Doorstep Library: Words Take You Places

by | Oct 5, 2023 | IBBYLink Autumn 2022

Henrietta (Henri) Yoxall

Are you sitting comfortably – good – then let’s begin …

Doorstep Library is a community-focused charity dedicated to bringing the magic of books and the joy of reading directly into the homes of children who need our support. With one in four 11 year olds leaving primary school unable to read or write properly, we recruit and train home and online reading volunteers to go into some of the most disadvantaged areas of London, and beyond, to help introduce young children (aged 0–11 years) to the pleasure and benefits of reading.

Enjoying a picture book. Copyright © 2022 Doorstep Library.

The charity began as a pilot project back in 2008, coordinated by the anti-poverty NGO ATD Fourth World, run by Agnes Paroissien and funded by Hammersmith and Fulham Council. In October 2010 Doorstep Library was officially born with just one project and a small team of reading volunteers. Fourteen years later we now run 20 reading projects, across five London boroughs. We work with over 145 reading volunteers who visit 300 families and share books and stories with over 550 children. We also have a long waiting list of families who need our support and are working hard to train up more reading volunteers to help us meet the ever-growing demand.

Why we’re needed

Our work is concentrated in areas where we know opportunities for reading are restricted – there may be limited access to books in the home, or language barriers may be preventing parents or caregivers from being able to provide additional reading support to the children in their care.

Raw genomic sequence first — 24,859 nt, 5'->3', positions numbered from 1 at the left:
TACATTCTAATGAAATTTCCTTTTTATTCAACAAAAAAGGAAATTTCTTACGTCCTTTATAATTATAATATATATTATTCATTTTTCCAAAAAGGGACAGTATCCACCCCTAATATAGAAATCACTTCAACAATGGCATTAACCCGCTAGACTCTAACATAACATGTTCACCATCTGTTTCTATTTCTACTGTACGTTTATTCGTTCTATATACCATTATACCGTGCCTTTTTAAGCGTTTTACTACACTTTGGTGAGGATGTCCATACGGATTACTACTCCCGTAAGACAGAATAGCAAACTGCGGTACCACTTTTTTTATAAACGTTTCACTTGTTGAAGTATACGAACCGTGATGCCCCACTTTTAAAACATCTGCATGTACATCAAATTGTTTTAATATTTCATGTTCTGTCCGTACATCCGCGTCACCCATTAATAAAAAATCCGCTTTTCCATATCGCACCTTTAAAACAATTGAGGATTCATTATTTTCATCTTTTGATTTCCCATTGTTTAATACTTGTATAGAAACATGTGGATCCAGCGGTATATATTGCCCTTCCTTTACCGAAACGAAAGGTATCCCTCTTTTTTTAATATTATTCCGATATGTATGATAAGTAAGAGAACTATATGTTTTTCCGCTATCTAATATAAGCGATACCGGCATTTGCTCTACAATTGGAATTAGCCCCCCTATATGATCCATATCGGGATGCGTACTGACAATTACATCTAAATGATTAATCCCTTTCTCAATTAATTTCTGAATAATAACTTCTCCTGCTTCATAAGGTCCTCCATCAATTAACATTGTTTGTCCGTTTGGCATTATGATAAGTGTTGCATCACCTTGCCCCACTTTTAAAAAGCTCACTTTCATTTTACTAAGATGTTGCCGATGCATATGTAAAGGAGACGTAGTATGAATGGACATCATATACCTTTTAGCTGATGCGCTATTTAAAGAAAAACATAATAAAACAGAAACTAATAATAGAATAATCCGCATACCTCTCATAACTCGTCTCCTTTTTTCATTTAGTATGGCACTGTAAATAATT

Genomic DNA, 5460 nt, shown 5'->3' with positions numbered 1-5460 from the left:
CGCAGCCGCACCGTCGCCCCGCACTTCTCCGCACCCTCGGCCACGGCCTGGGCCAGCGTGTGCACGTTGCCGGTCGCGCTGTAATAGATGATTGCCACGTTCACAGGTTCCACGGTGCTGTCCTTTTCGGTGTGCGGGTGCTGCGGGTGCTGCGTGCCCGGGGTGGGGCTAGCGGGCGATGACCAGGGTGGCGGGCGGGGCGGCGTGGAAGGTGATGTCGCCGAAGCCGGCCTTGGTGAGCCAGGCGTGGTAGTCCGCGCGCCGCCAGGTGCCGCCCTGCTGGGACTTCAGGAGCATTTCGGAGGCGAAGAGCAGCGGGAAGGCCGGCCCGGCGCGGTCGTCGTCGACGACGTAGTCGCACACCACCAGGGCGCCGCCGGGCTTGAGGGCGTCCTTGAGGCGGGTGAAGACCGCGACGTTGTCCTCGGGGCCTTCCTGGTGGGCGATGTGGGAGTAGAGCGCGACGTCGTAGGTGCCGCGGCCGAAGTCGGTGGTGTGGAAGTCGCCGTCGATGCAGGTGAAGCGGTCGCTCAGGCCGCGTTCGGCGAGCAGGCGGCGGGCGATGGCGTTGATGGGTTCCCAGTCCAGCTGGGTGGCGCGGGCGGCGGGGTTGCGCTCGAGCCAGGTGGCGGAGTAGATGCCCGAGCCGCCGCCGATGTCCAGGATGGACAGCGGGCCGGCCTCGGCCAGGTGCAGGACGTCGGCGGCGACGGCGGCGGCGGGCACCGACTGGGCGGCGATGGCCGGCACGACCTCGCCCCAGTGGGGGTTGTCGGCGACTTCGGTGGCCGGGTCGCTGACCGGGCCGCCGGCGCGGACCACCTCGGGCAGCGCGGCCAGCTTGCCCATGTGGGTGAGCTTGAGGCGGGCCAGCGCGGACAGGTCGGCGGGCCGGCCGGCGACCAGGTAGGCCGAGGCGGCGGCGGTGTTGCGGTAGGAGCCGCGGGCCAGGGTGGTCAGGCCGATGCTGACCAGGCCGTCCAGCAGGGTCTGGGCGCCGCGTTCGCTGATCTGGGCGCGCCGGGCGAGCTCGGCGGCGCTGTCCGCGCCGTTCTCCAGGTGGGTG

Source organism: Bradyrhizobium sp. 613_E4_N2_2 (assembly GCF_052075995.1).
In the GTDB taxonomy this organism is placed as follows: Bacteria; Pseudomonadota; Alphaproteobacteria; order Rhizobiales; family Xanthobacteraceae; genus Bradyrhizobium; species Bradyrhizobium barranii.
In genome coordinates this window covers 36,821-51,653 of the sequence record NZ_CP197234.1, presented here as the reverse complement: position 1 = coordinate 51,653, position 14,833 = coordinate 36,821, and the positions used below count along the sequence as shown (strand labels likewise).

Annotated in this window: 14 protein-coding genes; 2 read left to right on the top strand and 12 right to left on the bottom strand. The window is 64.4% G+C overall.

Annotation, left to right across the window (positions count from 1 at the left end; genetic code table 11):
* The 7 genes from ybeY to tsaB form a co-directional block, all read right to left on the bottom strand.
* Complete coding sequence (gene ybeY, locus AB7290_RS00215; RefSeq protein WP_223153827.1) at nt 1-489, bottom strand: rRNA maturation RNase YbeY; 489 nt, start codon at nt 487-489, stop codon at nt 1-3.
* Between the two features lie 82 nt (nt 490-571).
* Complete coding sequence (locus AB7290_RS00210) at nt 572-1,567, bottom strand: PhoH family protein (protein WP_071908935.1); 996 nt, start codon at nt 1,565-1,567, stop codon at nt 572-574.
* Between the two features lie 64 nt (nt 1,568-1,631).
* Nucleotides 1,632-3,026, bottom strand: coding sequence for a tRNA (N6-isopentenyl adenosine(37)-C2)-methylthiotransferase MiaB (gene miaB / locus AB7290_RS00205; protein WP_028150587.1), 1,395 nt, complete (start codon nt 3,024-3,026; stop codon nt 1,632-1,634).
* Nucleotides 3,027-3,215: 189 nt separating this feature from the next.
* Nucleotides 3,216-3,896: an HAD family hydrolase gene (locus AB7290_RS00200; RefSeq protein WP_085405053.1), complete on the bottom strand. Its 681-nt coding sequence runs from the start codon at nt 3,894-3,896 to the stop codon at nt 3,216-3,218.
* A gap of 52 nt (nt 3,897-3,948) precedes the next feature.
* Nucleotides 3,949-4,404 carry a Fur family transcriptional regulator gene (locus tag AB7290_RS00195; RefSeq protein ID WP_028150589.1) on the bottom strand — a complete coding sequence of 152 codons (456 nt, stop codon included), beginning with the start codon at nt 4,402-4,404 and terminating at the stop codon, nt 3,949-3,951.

Helping a beginner reader. Copyright © 2022 Paul Yule.

By the final year of compulsory schooling, the reading skills of children from disadvantaged backgrounds are on average almost three years behind those from the most affluent homes. We also know that the pandemic accelerated that educational inequality at an alarming rate – in the summer of 2020, only 43% of disadvantaged pupils in primary school had met age-related expectations for reading, compared to 63% of their more affluent peers (Juniper Education, 2021).

Over and above the socioeconomic circumstance of the parents or caregivers, strong predictors of children’s secondary school achievement are seen in home learning environments where the parenting behaviours encourage their natural curiosity. In other words, parental involvement has a marked effect on a child’s literacy. In order to help a child discover the world of reading, they need inspiring stories, interaction and encouragement from a supportive caregiver, and a positive home learning environment. Whilst these may seem like simple requirements for many, almost 25% of 11 year olds in the UK’s poorest families have fewer than ten books in their home (National Literacy Trust, Children’s Book Ownership, 2019), and 28% of parents say they are too busy to share a bedtime story with their children (Booktrust, 2019).

At Doorstep Library we work to ‘level the playing field’ for children, who are increasingly overtaken academically by their more affluent peers, by encouraging whole families to read together for pleasure from a young age. Unlike other literacy interventions supporting children in school or community settings, our simple but effective model provides weekly in-the-home support to introduce reading to the entire family.

Following the illustrations. Copyright © 2022 Paul Yule.

We ensure children have access to books and equip them with essential literacy skills, a love of reading, and the confidence to thrive at home, at school, and in their future lives.